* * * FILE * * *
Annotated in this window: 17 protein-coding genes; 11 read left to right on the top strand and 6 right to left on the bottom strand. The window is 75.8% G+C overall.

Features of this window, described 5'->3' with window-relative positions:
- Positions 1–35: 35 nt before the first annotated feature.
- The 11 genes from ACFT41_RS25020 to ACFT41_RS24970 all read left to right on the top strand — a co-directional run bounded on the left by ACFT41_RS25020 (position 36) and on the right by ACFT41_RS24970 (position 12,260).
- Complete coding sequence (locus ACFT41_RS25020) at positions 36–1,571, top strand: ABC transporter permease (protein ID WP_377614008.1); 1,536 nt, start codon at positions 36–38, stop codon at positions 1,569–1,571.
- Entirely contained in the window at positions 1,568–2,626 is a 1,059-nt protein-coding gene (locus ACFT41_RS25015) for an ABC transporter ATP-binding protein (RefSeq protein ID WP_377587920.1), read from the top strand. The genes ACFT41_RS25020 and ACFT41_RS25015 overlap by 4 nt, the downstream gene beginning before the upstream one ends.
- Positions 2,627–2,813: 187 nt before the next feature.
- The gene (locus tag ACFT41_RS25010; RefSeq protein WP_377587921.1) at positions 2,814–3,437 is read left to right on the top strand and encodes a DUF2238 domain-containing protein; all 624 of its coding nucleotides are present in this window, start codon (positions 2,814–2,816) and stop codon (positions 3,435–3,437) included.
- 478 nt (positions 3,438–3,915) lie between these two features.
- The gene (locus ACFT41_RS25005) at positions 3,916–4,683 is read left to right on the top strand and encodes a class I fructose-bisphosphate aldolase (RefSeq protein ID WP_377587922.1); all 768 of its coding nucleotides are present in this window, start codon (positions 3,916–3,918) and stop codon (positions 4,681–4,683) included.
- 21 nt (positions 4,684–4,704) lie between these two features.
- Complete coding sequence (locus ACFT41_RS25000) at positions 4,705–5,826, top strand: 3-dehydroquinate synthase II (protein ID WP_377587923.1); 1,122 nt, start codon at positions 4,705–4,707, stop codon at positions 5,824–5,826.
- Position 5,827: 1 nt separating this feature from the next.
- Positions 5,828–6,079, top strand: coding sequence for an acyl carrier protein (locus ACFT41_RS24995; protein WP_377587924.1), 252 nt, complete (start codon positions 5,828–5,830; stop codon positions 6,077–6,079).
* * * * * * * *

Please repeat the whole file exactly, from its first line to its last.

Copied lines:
Annotated in this window: 17 protein-coding genes; 11 read left to right on the top strand and 6 right to left on the bottom strand. The window is 75.8% G+C overall.

Features of this window, described 5'->3' with window-relative positions:
- Positions 1–35: 35 nt before the first annotated feature.
- The 11 genes from ACFT41_RS25020 to ACFT41_RS24970 all read left to right on the top strand — a co-directional run bounded on the left by ACFT41_RS25020 (position 36) and on the right by ACFT41_RS24970 (position 12,260).
- Complete coding sequence (locus ACFT41_RS25020) at positions 36–1,571, top strand: ABC transporter permease (protein ID WP_377614008.1); 1,536 nt, start codon at positions 36–38, stop codon at positions 1,569–1,571.
- Entirely contained in the window at positions 1,568–2,626 is a 1,059-nt protein-coding gene (locus ACFT41_RS25015) for an ABC transporter ATP-binding protein (RefSeq protein ID WP_377587920.1), read from the top strand. The genes ACFT41_RS25020 and ACFT41_RS25015 overlap by 4 nt, the downstream gene beginning before the upstream one ends.
- Positions 2,627–2,813: 187 nt before the next feature.
- The gene (locus tag ACFT41_RS25010; RefSeq protein WP_377587921.1) at positions 2,814–3,437 is read left to right on the top strand and encodes a DUF2238 domain-containing protein; all 624 of its coding nucleotides are present in this window, start codon (positions 2,814–2,816) and stop codon (positions 3,435–3,437) included.
- 478 nt (positions 3,438–3,915) lie between these two features.
- The gene (locus ACFT41_RS25005) at positions 3,916–4,683 is read left to right on the top strand and encodes a class I fructose-bisphosphate aldolase (RefSeq protein ID WP_377587922.1); all 768 of its coding nucleotides are present in this window, start codon (positions 3,916–3,918) and stop codon (positions 4,681–4,683) included.
- 21 nt (positions 4,684–4,704) lie between these two features.
- Complete coding sequence (locus ACFT41_RS25000) at positions 4,705–5,826, top strand: 3-dehydroquinate synthase II (protein ID WP_377587923.1); 1,122 nt, start codon at positions 4,705–4,707, stop codon at positions 5,824–5,826.
- Position 5,827: 1 nt separating this feature from the next.
- Positions 5,828–6,079, top strand: coding sequence for an acyl carrier protein (locus ACFT41_RS24995; protein WP_377587924.1), 252 nt, complete (start codon positions 5,828–5,830; stop codon positions 6,077–6,079).